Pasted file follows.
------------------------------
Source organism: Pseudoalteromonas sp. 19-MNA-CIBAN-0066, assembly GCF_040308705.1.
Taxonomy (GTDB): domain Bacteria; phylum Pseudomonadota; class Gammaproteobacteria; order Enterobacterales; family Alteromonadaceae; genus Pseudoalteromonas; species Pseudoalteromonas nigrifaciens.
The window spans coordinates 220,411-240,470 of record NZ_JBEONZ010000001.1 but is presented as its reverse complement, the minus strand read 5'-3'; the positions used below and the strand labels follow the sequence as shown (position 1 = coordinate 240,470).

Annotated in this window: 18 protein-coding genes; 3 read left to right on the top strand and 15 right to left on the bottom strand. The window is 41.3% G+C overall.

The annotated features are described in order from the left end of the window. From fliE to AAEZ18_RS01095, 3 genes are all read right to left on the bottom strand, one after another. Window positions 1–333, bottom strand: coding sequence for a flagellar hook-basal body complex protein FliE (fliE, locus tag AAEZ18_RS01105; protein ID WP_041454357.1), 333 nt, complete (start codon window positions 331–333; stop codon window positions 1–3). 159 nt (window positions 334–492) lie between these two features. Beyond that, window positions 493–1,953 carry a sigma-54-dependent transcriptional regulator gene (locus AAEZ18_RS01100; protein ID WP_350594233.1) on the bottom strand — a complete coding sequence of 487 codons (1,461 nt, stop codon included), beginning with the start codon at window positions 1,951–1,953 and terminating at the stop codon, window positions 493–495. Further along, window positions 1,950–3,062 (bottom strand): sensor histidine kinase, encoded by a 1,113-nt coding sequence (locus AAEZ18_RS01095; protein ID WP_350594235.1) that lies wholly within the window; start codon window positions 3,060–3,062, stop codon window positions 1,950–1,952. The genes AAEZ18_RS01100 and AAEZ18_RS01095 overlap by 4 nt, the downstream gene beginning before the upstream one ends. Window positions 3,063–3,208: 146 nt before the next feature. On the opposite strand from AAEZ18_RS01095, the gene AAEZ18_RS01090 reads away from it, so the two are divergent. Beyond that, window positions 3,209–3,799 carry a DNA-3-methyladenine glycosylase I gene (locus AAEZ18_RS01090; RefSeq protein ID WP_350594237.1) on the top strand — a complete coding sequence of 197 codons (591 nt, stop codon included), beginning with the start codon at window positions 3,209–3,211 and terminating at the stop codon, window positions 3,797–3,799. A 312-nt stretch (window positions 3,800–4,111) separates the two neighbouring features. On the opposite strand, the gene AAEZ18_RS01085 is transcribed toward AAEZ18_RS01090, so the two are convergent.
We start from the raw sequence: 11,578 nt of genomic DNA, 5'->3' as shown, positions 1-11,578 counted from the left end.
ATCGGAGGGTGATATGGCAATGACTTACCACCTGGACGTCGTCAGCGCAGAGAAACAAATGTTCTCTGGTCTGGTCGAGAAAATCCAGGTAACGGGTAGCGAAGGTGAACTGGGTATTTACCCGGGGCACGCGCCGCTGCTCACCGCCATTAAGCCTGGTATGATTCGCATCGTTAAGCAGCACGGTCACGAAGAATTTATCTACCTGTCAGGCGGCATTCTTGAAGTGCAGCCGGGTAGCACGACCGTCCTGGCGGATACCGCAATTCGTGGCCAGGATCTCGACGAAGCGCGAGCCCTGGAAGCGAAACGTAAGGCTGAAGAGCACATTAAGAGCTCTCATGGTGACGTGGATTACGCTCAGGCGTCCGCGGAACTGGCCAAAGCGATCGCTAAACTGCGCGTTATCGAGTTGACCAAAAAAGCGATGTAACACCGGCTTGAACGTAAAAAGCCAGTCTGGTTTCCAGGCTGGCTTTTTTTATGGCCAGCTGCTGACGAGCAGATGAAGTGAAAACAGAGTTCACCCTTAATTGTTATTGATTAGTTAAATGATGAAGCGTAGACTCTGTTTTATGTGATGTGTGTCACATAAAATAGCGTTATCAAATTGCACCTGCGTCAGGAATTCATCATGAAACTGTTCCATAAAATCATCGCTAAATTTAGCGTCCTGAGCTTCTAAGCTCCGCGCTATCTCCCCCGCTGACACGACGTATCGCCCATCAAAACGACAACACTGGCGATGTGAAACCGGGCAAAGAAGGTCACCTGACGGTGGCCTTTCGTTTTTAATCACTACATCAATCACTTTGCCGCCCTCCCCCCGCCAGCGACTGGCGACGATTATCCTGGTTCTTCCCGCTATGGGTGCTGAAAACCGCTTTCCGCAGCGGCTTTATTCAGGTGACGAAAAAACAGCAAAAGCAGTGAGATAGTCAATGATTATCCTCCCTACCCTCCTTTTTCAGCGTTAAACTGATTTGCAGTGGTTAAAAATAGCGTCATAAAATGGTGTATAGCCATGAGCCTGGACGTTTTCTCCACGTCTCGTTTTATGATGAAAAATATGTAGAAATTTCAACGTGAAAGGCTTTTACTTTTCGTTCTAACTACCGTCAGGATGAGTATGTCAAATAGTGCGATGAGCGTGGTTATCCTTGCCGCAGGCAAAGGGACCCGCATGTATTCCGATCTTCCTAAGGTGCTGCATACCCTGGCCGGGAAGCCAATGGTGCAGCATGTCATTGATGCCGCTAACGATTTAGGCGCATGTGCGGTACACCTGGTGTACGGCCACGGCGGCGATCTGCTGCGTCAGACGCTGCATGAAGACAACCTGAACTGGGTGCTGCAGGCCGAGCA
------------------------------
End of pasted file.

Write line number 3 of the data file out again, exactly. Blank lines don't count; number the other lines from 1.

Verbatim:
The window spans coordinates 220,411-240,470 of record NZ_JBEONZ010000001.1 but is presented as its reverse complement, the minus strand read 5'-3'; the positions used below and the strand labels follow the sequence as shown (position 1 = coordinate 240,470).